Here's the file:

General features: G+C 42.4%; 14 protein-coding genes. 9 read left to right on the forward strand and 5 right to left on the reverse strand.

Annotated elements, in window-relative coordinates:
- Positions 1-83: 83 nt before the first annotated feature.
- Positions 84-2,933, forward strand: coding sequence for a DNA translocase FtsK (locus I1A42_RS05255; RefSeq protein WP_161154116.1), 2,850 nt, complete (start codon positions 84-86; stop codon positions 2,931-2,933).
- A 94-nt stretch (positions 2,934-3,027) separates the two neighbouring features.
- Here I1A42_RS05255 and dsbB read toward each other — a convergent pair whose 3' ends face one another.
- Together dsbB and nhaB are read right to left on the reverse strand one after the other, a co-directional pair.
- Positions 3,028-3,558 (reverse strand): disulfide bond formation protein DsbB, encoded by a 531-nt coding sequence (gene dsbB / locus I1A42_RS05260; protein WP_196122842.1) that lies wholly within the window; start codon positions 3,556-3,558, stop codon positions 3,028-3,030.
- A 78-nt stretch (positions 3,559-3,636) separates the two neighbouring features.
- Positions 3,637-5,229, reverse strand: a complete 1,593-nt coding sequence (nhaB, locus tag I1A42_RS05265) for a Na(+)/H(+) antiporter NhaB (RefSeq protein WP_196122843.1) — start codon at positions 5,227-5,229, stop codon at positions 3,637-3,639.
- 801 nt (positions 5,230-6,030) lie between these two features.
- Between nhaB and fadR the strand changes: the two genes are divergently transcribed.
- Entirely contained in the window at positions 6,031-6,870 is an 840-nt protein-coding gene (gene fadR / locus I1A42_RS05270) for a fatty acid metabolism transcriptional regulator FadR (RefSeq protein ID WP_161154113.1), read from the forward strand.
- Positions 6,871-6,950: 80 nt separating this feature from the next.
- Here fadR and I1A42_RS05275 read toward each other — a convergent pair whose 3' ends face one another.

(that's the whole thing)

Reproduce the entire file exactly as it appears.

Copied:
General features: G+C 42.4%; 14 protein-coding genes. 9 read left to right on the forward strand and 5 right to left on the reverse strand.

Annotated elements, in window-relative coordinates:
- Positions 1-83: 83 nt before the first annotated feature.
- Positions 84-2,933, forward strand: coding sequence for a DNA translocase FtsK (locus I1A42_RS05255; RefSeq protein WP_161154116.1), 2,850 nt, complete (start codon positions 84-86; stop codon positions 2,931-2,933).
- A 94-nt stretch (positions 2,934-3,027) separates the two neighbouring features.
- Here I1A42_RS05255 and dsbB read toward each other — a convergent pair whose 3' ends face one another.
- Together dsbB and nhaB are read right to left on the reverse strand one after the other, a co-directional pair.
- Positions 3,028-3,558 (reverse strand): disulfide bond formation protein DsbB, encoded by a 531-nt coding sequence (gene dsbB / locus I1A42_RS05260; protein WP_196122842.1) that lies wholly within the window; start codon positions 3,556-3,558, stop codon positions 3,028-3,030.
- A 78-nt stretch (positions 3,559-3,636) separates the two neighbouring features.
- Positions 3,637-5,229, reverse strand: a complete 1,593-nt coding sequence (nhaB, locus tag I1A42_RS05265) for a Na(+)/H(+) antiporter NhaB (RefSeq protein WP_196122843.1) — start codon at positions 5,227-5,229, stop codon at positions 3,637-3,639.
- 801 nt (positions 5,230-6,030) lie between these two features.
- Between nhaB and fadR the strand changes: the two genes are divergently transcribed.
- Entirely contained in the window at positions 6,031-6,870 is an 840-nt protein-coding gene (gene fadR / locus I1A42_RS05270) for a fatty acid metabolism transcriptional regulator FadR (RefSeq protein ID WP_161154113.1), read from the forward strand.
- Positions 6,871-6,950: 80 nt separating this feature from the next.
- Here fadR and I1A42_RS05275 read toward each other — a convergent pair whose 3' ends face one another.